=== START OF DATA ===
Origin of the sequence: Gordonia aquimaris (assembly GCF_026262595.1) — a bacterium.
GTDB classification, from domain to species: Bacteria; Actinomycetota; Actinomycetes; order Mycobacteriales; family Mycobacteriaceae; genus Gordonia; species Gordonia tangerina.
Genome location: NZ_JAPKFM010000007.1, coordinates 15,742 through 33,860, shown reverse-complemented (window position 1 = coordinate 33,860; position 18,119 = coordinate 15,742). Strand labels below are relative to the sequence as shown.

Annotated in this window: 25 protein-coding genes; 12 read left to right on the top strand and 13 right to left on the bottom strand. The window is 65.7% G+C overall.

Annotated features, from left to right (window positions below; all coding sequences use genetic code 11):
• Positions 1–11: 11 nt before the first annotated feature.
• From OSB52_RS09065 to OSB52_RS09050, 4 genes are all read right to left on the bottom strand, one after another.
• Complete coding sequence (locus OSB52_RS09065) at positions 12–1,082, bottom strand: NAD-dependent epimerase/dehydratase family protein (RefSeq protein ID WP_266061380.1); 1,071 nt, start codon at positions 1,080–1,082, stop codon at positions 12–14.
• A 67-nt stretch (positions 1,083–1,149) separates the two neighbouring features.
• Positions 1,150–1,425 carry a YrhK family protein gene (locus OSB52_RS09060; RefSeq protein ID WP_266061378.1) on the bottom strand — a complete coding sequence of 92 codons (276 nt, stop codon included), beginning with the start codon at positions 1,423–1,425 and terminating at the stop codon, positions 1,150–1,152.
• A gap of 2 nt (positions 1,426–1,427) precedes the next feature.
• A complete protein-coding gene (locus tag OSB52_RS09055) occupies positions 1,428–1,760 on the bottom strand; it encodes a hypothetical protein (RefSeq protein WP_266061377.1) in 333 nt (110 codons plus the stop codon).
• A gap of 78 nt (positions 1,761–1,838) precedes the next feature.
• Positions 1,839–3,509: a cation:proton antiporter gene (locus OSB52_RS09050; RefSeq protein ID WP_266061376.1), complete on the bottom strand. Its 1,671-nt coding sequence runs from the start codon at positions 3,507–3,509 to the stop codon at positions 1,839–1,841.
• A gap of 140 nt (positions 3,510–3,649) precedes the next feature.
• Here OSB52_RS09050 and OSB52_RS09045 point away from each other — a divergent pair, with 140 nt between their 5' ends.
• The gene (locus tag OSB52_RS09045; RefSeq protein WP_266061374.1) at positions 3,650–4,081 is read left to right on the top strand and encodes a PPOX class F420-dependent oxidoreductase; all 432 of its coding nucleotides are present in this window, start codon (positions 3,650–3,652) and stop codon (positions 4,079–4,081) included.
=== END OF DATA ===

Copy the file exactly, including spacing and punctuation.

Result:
Origin of the sequence: Gordonia aquimaris (assembly GCF_026262595.1) — a bacterium.
GTDB classification, from domain to species: Bacteria; Actinomycetota; Actinomycetes; order Mycobacteriales; family Mycobacteriaceae; genus Gordonia; species Gordonia tangerina.
Genome location: NZ_JAPKFM010000007.1, coordinates 15,742 through 33,860, shown reverse-complemented (window position 1 = coordinate 33,860; position 18,119 = coordinate 15,742). Strand labels below are relative to the sequence as shown.

Annotated in this window: 25 protein-coding genes; 12 read left to right on the top strand and 13 right to left on the bottom strand. The window is 65.7% G+C overall.

Annotated features, from left to right (window positions below; all coding sequences use genetic code 11):
• Positions 1–11: 11 nt before the first annotated feature.
• From OSB52_RS09065 to OSB52_RS09050, 4 genes are all read right to left on the bottom strand, one after another.
• Complete coding sequence (locus OSB52_RS09065) at positions 12–1,082, bottom strand: NAD-dependent epimerase/dehydratase family protein (RefSeq protein ID WP_266061380.1); 1,071 nt, start codon at positions 1,080–1,082, stop codon at positions 12–14.
• A 67-nt stretch (positions 1,083–1,149) separates the two neighbouring features.
• Positions 1,150–1,425 carry a YrhK family protein gene (locus OSB52_RS09060; RefSeq protein ID WP_266061378.1) on the bottom strand — a complete coding sequence of 92 codons (276 nt, stop codon included), beginning with the start codon at positions 1,423–1,425 and terminating at the stop codon, positions 1,150–1,152.
• A gap of 2 nt (positions 1,426–1,427) precedes the next feature.
• A complete protein-coding gene (locus tag OSB52_RS09055) occupies positions 1,428–1,760 on the bottom strand; it encodes a hypothetical protein (RefSeq protein WP_266061377.1) in 333 nt (110 codons plus the stop codon).
• A gap of 78 nt (positions 1,761–1,838) precedes the next feature.
• Positions 1,839–3,509: a cation:proton antiporter gene (locus OSB52_RS09050; RefSeq protein ID WP_266061376.1), complete on the bottom strand. Its 1,671-nt coding sequence runs from the start codon at positions 3,507–3,509 to the stop codon at positions 1,839–1,841.
• A gap of 140 nt (positions 3,510–3,649) precedes the next feature.
• Here OSB52_RS09050 and OSB52_RS09045 point away from each other — a divergent pair, with 140 nt between their 5' ends.
• The gene (locus tag OSB52_RS09045; RefSeq protein WP_266061374.1) at positions 3,650–4,081 is read left to right on the top strand and encodes a PPOX class F420-dependent oxidoreductase; all 432 of its coding nucleotides are present in this window, start codon (positions 3,650–3,652) and stop codon (positions 4,079–4,081) included.